Asda’s like-for-like sales excluding VAT and petrol have fallen 0.3% in its first quarter and the grocer expects conditions to remain tough.

The Walmart owned grocer – which last week promoted Andy Clarke to chief executive – said its total sales growth is in the “low single digits” in the quarter to March 31. It said its profits grew ahead of sales, beating internal targets.

The whole grocery sector has showed signs of like-for-likes slowing. Last month Morrisons reported its like-for-likes had slowed, but were still positive, at 0.8%, showing Asda is suffering more than its rivals.

Andy Bond, former chief executive, now chairman of the Asda executive committee said: “As we’ve already said, by our own high standards, our first quarter sales were disappointing. The market has slowed down significantly since the turn of the year, and I expect conditions to remain tough for some time.”

Asda has had a tough start to the year, hampered by the snow at the beginning of the year, and the fierce promotional price war. Last month it set out a five-year strategy to become non-food market leader, and clear number two in food.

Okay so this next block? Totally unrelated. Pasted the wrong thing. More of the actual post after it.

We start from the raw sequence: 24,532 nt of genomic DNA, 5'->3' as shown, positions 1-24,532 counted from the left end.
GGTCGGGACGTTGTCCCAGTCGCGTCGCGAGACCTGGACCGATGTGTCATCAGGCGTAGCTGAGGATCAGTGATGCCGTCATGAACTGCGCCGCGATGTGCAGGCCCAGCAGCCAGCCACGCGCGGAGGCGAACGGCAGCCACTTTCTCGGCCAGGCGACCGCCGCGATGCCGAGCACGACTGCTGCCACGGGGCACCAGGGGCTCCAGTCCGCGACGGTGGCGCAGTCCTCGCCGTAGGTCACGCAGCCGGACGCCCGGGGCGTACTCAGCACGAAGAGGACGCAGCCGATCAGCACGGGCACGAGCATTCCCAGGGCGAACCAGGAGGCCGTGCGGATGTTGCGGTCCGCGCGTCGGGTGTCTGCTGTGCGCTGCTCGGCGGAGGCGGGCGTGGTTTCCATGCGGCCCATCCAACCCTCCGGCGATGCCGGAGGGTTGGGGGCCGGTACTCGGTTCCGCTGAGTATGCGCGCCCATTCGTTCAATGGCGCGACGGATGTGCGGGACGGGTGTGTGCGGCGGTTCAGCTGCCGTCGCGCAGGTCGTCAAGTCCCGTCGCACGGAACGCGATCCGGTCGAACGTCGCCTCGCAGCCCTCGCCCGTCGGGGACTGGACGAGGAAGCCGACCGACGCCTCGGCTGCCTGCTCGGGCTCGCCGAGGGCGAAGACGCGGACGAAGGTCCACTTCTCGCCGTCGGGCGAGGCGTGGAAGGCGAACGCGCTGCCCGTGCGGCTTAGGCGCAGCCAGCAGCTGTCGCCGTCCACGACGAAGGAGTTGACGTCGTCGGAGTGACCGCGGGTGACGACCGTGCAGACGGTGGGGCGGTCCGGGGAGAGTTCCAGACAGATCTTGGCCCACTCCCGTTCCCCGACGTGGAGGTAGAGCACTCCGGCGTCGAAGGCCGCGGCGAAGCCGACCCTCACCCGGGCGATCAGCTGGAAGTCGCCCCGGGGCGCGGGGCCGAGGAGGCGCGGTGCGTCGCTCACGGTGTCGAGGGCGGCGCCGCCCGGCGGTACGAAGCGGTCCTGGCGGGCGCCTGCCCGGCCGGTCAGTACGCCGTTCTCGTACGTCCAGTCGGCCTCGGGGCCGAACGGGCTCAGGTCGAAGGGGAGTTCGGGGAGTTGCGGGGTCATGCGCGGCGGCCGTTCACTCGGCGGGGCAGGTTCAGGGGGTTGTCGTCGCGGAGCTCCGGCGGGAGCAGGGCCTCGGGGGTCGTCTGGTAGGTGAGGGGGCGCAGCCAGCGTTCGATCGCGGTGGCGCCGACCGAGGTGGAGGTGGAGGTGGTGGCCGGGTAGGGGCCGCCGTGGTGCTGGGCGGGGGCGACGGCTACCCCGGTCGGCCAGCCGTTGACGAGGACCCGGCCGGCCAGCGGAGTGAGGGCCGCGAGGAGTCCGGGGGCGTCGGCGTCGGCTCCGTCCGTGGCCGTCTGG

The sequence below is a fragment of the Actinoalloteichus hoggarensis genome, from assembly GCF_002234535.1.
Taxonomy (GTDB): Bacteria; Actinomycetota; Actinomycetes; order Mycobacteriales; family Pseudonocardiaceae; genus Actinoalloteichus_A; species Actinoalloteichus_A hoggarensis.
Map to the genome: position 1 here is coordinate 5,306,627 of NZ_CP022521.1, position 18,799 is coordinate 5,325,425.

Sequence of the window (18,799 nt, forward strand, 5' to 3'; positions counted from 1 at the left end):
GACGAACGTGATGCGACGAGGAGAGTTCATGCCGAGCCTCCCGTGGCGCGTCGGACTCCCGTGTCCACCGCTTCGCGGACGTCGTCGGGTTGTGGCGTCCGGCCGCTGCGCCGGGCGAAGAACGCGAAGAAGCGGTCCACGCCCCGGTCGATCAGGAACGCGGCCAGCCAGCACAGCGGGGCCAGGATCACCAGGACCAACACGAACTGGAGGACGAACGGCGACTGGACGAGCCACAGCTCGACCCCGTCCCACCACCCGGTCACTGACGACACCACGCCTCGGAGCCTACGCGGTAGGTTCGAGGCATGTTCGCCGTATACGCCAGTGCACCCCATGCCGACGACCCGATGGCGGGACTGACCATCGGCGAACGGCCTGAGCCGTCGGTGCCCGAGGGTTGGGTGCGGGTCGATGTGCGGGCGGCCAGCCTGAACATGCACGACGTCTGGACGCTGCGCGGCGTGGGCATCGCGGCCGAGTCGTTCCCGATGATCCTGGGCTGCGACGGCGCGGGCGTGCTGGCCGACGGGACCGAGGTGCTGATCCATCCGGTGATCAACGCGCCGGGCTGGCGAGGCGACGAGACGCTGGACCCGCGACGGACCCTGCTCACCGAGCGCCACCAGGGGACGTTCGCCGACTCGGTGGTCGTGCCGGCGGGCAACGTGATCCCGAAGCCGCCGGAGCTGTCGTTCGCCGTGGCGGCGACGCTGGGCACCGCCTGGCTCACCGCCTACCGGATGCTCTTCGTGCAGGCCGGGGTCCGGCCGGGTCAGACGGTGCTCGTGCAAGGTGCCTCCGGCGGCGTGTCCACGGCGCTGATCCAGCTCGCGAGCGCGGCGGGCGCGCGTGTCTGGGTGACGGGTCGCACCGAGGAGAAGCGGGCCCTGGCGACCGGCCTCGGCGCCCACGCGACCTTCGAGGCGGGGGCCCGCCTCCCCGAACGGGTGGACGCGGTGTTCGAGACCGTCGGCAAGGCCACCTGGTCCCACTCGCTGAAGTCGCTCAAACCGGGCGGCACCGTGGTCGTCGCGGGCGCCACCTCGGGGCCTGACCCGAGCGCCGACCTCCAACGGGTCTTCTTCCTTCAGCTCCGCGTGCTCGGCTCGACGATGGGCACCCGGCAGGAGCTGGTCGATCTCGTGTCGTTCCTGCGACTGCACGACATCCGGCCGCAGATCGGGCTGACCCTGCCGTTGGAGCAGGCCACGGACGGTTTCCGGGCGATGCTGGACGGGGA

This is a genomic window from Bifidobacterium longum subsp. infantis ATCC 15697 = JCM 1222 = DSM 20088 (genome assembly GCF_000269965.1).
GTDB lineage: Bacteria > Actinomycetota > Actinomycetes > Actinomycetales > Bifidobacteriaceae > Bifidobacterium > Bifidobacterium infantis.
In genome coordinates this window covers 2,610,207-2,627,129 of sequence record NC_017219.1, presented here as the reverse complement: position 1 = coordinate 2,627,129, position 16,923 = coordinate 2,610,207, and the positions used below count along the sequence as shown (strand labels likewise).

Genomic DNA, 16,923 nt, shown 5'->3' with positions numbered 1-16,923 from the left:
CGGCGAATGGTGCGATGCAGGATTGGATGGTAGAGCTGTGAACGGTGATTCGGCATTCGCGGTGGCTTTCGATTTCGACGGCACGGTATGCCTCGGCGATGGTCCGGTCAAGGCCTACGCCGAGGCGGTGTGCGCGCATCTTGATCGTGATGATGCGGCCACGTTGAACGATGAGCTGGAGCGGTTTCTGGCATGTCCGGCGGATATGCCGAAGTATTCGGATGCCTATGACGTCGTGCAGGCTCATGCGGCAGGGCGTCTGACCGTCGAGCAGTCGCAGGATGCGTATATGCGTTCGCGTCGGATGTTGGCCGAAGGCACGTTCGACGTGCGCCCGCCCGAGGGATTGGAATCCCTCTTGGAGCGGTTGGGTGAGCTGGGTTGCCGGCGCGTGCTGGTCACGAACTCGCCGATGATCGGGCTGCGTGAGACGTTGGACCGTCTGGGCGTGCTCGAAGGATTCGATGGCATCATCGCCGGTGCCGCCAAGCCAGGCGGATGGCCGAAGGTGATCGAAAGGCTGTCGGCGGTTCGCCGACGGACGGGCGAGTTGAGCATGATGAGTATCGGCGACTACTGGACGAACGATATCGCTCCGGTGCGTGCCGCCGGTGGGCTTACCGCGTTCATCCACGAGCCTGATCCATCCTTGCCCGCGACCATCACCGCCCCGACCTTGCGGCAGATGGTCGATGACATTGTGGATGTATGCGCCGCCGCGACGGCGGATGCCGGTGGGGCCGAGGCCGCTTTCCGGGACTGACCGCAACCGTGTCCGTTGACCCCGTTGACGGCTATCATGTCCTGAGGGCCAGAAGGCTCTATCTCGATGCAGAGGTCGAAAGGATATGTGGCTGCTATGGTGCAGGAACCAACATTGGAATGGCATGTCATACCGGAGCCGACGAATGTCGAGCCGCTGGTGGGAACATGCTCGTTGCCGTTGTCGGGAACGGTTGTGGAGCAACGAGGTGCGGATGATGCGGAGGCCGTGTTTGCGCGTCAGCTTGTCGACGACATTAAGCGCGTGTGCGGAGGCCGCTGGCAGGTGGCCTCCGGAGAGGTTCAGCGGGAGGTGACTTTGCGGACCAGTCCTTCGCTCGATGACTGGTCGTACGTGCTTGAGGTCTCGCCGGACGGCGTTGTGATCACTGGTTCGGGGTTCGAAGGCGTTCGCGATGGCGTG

Bond added: “I’m pleased to say that we’re making good progress against the plans we outlined to analysts last month. Our four pronged strategy to build sales and broaden our appeal is beginning to take shape.

“On price our renewed focus on EDLP means we’ve successfully reduced the number of promotions in store. The launch of the Asda Price Guarantee also means both our price position, and price perception has never been stronger.

“On quality we have extended the 100 Day Guarantee to the entire George range, and have innovative plans to extend this approach to other areas of the business. Our own label food also continues to win more awards than our major rivals.

“On service we’re investing heavily to reduce queues and improve the customer experience. And on range there are some exciting developments coming in the second half of the year.”

Andy Clarke said: “Listening to customers, it’s clearer than ever that the second half of this year will be challenging for them. High petrol prices, and the prospect of tax increases from the incoming government are weighing heavily on their minds. It is our responsibility to deliver the plan we’ve laid out, and by doing so help lower the cost of living for our customers.”

Asda has also revealed it invested £12m in stores to help reduce queues and assist in customer services.

Asda will also extend its online capacity in north London by around 50%, following exchanging contracts on a second home shopping picking centre.